The COVID-19 outbreak has gotten many people to look back at the handling of past outbreaks in the United States — most notably the 1918 Spanish Flu.
Epidemics have actually shaped New York City history as well. While we don’t have a podcast episode on the Spanish Flu crisis, we do have several shows that deal with other disease outbreaks, the facilities that handled the sick during urgent times and even the inventions of medicines that led to permanent cures.
If you’re feeling like a good dive into health and living history, try out these Bowery Boys podcasts from our back catalog.
You can listen to these shows here or find ALL of these shows where ever you get your podcasts.
The tale of Typhoid Mary is a harrowing detective story and a chilling tale of disease and death.
Why are whole healthy families suddenly getting sick with typhoid fever — from the languid mansions of Long Island’s Gold Coast to the gracious homes of Park Avenue?
Can an intrepid researcher and investigator named George Soper locate a mysterious woman who may be unwittingly spreading this dire illness?
Mary Mallon — is she a victim or an enemy? One of the weirdest and divisive tales of the early 1900s. What side are you on?
Within just a few decades – between the 1880s and the 1920s – so much social change occurred within American life, upending so many cultural norms and advancing so many important social issues, that these years became known as the Progressive Era.
In this show, Greg visits two important New York City social landmarks of this era —Henry Street Settlement, founded by Lillian Wald in the Lower East Side, and the Cabrini Shrine, where Mother Frances X. Cabrini continued her work with New York’s Italian American population.
Then he pays a visit to the Brooklyn Historical Society and their exhibition Taking Care of Brooklyn: Stories of Sickness and Health, featuring artifacts from the borough’s surprising connection to medical and social innovation — from settlement houses to the birth control revolution advocated by Margaret Sanger.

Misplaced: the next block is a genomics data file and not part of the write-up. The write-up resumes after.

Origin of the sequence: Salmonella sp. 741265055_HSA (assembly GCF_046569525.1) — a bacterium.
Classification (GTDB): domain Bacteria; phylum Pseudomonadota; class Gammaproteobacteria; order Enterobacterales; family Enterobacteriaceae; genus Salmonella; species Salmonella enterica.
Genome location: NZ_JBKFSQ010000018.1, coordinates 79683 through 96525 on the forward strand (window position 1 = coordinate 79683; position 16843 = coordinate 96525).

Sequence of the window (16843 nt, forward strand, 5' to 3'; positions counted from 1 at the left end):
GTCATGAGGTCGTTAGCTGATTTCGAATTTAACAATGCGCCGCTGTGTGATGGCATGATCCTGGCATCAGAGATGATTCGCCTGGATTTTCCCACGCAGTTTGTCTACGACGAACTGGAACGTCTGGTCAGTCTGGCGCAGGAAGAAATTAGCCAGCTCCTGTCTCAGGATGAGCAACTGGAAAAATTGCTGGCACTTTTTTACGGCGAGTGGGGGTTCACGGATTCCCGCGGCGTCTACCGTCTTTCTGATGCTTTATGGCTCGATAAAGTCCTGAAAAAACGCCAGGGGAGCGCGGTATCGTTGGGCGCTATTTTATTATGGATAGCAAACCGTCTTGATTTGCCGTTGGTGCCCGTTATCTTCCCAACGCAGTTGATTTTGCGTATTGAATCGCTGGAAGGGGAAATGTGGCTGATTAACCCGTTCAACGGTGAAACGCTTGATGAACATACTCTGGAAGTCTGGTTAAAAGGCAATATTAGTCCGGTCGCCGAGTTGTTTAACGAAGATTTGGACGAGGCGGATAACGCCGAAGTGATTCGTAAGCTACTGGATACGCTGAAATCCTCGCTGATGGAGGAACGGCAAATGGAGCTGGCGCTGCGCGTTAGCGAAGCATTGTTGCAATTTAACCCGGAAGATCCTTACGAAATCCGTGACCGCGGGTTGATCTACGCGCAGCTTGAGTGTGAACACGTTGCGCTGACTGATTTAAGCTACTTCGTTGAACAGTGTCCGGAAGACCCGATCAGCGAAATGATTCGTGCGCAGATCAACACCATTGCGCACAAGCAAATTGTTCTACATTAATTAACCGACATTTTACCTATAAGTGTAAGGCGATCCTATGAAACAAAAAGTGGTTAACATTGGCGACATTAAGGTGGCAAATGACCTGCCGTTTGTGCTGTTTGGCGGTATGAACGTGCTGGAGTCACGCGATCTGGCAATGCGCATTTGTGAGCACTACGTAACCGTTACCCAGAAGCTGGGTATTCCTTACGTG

Dr. David Hosack was no ordinary doctor in early 19th-century New York. His patients included some of the city’s most notable citizens, including Alexander Hamilton and Aaron Burr, both of whom he counted as close friends — and both of whom agreed to bring him along to their fateful duel.
In 1801 he opened his Elgin Botanic Garden on 20 acres of land located three miles north of the city on Manhattan Island.
In this first public botanical garden in the country, Hosack would spend a decade planting one of the most extraordinary collections of medicinal plants, along with native and exotic plants that could further the young nation’s agriculture and manufacturing industries.
Bellevue Hospital, you might have heard, once had a very notorious psychiatric ward. But those horror stories have only distracted from the rather breathtaking — and heart-breaking — history of this historic institution, a lifeline not only for the sick, but for the poor, the incarcerated and the the abandoned.
Originally a quiet island of orchards and stone quarries, the place we call Roosevelt Island today was once the place where New York sent its infirm, its incarcerated, its insane. Today it has the peculiar air of a small town with one of the best views in the world. Find out about its numerous names (from Hog’s Island to Welfare Island), its many former institutions, and the stories behind the island’s several existing ruins, including the ghostly remains of a smallpox hospital.
NOTE: This is one of our very earliest shows so it does not contain a lot of recent history — including the construction of the FDR Freedom Memorial
And finally, you might also enjoy the story about the very first vaccine, featured in Greg’s spin-off podcast The First: Stories of Inventions and their Consequences.
Once upon a time there was a country doctor with a love of birds, a milkmaid with translucent skin, an eight-year-old boy with no idea what he’s in for and a wonderful cow that holds the secret to human immunity.
This is the story of the first vaccine, perhaps one of the greatest inventions in modern human history.
Come listen to this remarkable story of risk and bravery which led to the eradication of one of the deadliest diseases in human history. And hear the words of Dr. Edward Jenner himself, written in the first weeks of his experiments!